Dr. Tan Shen - Doctor of Traditional Chinese Medicine
phone: 604-669-8865
cell: 604-618-0568
Chinese Version / 中文


Infertility is defined as the inability to conceive after one year of trying, or six months, if a woman is 35 or older. Women who can get pregnant but terminate early, may also be classified as infertile.

About 10 percent of women (6.1 million) in the United States, ages 15-44, experience difficulty getting pregnant or maintaining pregnancy.

Both women and men could have reasons leading to infertility. About one-third of infertility cases are caused by women's problems, another one third of fertility problems are due to the man, and the remaining third of reported cases are a result of combined male and female problems or by unknown explanations.

Most problems in the male population can be due to varicocele, slow movement of the sperm, abnormal shape of sperm, and low count of sperm.

Most causes of female infertility result from problems with ovulation and blocked fallopian tubes, in addition to physical disorder of the uterus.

Women 35 or older should consult their Western doctors to get an examination and advice after six months of trying to conceive. A woman's chances of having a baby decrease rapidly every year after the age of 30. Some health problems also increase the risk of infertility, especially in the case of irregular periods, cramps, habitual miscarriages, pelvic inflammation, and stress.

Western doctors will do an infertility check-up, involving a physical exam. The doctors will also ask for both partners' health and sexual histories to determine possible causes. However, most of the time, the doctors will need to undergo more testing such as: checking ovulation by blood tests, and/or ultrasound, HSG (Hysterosalpingograph), and Laparoscopy, etc.

Infertility can be treated with Western medicine, surgery, artificial insemination, or assisted reproductive technology (ART). There are a few common medicines for correcting ovulation, for example: Clomiphene, hMG, FSH, Gn-RH, Metformin, Bromocriptine, etc. If these drugs are not successful, doctors will use IUI (Intrauterine insemination), IVF (In Vitro Fertilization), ZIFT (Zygote Intrafallopian Transfer), GIFT (Gamete Intrafallopian Transfer), and ICSI (Intracytoplasmic Sperm Injection).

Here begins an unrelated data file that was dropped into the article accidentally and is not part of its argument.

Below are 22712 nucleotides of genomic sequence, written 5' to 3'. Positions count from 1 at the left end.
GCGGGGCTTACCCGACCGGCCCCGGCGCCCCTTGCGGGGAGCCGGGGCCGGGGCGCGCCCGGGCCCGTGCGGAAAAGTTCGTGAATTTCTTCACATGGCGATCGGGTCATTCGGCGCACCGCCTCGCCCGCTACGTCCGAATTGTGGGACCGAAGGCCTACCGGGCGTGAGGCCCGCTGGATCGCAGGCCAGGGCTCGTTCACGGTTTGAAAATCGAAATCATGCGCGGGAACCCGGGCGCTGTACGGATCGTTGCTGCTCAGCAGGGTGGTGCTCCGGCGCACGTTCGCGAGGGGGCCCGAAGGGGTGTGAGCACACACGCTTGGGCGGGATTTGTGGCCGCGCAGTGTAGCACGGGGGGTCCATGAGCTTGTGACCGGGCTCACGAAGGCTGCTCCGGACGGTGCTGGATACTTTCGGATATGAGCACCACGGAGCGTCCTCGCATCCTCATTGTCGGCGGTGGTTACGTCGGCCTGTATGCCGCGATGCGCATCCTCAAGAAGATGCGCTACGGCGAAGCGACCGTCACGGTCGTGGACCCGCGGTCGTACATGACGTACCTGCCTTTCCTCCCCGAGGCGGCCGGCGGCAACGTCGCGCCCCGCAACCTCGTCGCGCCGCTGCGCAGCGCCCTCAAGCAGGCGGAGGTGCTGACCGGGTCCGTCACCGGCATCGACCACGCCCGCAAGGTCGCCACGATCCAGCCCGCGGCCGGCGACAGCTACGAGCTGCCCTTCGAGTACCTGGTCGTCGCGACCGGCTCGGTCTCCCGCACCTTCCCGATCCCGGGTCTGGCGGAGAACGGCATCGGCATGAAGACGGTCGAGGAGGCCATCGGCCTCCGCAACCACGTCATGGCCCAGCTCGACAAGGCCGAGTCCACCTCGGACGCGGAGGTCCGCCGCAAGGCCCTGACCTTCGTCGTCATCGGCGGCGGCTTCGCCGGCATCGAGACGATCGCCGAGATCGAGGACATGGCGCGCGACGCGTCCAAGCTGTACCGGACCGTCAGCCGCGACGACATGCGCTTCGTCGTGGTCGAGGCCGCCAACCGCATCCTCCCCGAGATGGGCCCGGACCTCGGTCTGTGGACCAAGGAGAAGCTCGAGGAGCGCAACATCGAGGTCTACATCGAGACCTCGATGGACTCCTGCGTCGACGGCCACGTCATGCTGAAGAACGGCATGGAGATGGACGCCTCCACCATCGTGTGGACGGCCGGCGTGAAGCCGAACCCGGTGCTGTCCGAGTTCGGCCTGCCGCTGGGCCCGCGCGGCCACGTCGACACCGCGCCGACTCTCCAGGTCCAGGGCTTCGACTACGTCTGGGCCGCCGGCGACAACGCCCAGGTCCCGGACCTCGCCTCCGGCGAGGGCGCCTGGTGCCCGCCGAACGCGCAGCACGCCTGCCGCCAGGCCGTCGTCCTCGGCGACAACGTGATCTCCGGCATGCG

Traditional Chinese Medicine (TCM) and acupuncture effectively enhances the fertility process by bringing the whole body into a balance and harmony. TCM and acupuncture help to reduce stress and regulate and nourish the reproductive system in both women and men. Fertility is not solely about the physical organs of the body, but rather about the overall health and wellness of the mind and spirit, illustrating consistency with TCM thinking/philosophy.

Significant signs of improvement in fertility issues have been recognized in patients who receive TCM and acupuncture by increasing the chances for natural conception. These alternative treatments work in conjunction with Western medicine therapies, such as: Assisted Reproductive Technologies (ART) and increase the success rate. In terms of men's reproductive problems, traditional methods also provide noticeable improvements. Based on many years of research and clinical observation, doctors of both Western and Chinese medicine believe that Chinese medicine and acupuncture offer better quality for the pelvic environment by way of improving blood flow, balancing hormones to normalize ovulation, enhancing egg development, establishing regular menstrual cycles, fertilizing the uterine lining unblocking tubes, clearing toxins, etc.

TCM and acupuncture treatments are recommended for at least 3-6 months to optimize conception, resulting in a healthy pregnancy and baby. Devotion and time dedication to TCM and acupuncture will truly enhance the probability of producing healthy offspring and in turn, enriching your life.

Dr. Tan Shen received her Master's Degree training from Dr. Mian Zhi Wang, a prominent Chinese medicine doctor, who was a specialist in the field of gynaecology (1932-2009). He was reputed as the 19th generation of his family practice in Nan Tong, China, and worked at the Beijing University of Chinese Medicine in 1956 after an exclusive official invitation. Dr. Tan Shen was one of only three individuals to have the honour of being his student and apprentice in 1983. During those 3 years, she obtained an intense review of Chinese medicine theory through his expertise, accompanied him throughout patient treatments, and gained a unique and extensive experience for treating gynaecological disorders and infertility.